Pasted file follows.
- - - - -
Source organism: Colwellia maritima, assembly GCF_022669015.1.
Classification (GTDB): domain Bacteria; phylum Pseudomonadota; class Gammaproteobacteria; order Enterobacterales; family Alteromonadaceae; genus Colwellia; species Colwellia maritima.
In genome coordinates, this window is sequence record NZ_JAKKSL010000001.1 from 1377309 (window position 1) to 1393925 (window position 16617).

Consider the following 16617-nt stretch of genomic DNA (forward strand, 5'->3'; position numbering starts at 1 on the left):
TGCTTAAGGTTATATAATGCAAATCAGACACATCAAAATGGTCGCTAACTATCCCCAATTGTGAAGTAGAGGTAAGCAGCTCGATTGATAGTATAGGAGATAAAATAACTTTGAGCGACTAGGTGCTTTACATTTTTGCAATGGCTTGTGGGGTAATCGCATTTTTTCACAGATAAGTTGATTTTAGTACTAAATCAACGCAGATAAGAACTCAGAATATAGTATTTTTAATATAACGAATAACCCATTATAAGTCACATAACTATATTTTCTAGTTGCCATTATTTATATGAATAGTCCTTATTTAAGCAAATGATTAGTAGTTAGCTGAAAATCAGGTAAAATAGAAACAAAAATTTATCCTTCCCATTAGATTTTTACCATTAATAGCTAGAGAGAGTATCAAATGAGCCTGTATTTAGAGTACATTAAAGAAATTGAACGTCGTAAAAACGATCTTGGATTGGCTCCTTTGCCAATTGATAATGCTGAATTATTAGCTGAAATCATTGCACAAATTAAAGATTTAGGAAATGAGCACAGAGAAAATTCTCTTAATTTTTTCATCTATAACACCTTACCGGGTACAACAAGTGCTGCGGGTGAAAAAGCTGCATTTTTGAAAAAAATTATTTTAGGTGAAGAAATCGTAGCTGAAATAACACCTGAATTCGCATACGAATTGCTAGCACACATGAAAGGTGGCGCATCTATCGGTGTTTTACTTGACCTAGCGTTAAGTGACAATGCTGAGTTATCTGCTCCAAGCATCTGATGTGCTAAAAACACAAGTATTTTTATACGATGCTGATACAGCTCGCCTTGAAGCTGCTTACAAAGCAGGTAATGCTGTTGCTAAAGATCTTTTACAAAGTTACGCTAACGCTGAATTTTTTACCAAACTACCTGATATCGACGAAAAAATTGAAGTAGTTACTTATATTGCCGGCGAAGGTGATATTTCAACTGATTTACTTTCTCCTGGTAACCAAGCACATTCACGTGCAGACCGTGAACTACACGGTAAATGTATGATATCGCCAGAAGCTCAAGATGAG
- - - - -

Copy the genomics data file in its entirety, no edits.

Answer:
Source organism: Colwellia maritima, assembly GCF_022669015.1.
Classification (GTDB): domain Bacteria; phylum Pseudomonadota; class Gammaproteobacteria; order Enterobacterales; family Alteromonadaceae; genus Colwellia; species Colwellia maritima.
In genome coordinates, this window is sequence record NZ_JAKKSL010000001.1 from 1377309 (window position 1) to 1393925 (window position 16617).

Consider the following 16617-nt stretch of genomic DNA (forward strand, 5'->3'; position numbering starts at 1 on the left):
TGCTTAAGGTTATATAATGCAAATCAGACACATCAAAATGGTCGCTAACTATCCCCAATTGTGAAGTAGAGGTAAGCAGCTCGATTGATAGTATAGGAGATAAAATAACTTTGAGCGACTAGGTGCTTTACATTTTTGCAATGGCTTGTGGGGTAATCGCATTTTTTCACAGATAAGTTGATTTTAGTACTAAATCAACGCAGATAAGAACTCAGAATATAGTATTTTTAATATAACGAATAACCCATTATAAGTCACATAACTATATTTTCTAGTTGCCATTATTTATATGAATAGTCCTTATTTAAGCAAATGATTAGTAGTTAGCTGAAAATCAGGTAAAATAGAAACAAAAATTTATCCTTCCCATTAGATTTTTACCATTAATAGCTAGAGAGAGTATCAAATGAGCCTGTATTTAGAGTACATTAAAGAAATTGAACGTCGTAAAAACGATCTTGGATTGGCTCCTTTGCCAATTGATAATGCTGAATTATTAGCTGAAATCATTGCACAAATTAAAGATTTAGGAAATGAGCACAGAGAAAATTCTCTTAATTTTTTCATCTATAACACCTTACCGGGTACAACAAGTGCTGCGGGTGAAAAAGCTGCATTTTTGAAAAAAATTATTTTAGGTGAAGAAATCGTAGCTGAAATAACACCTGAATTCGCATACGAATTGCTAGCACACATGAAAGGTGGCGCATCTATCGGTGTTTTACTTGACCTAGCGTTAAGTGACAATGCTGAGTTATCTGCTCCAAGCATCTGATGTGCTAAAAACACAAGTATTTTTATACGATGCTGATACAGCTCGCCTTGAAGCTGCTTACAAAGCAGGTAATGCTGTTGCTAAAGATCTTTTACAAAGTTACGCTAACGCTGAATTTTTTACCAAACTACCTGATATCGACGAAAAAATTGAAGTAGTTACTTATATTGCCGGCGAAGGTGATATTTCAACTGATTTACTTTCTCCTGGTAACCAAGCACATTCACGTGCAGACCGTGAACTACACGGTAAATGTATGATATCGCCAGAAGCTCAAGATGAG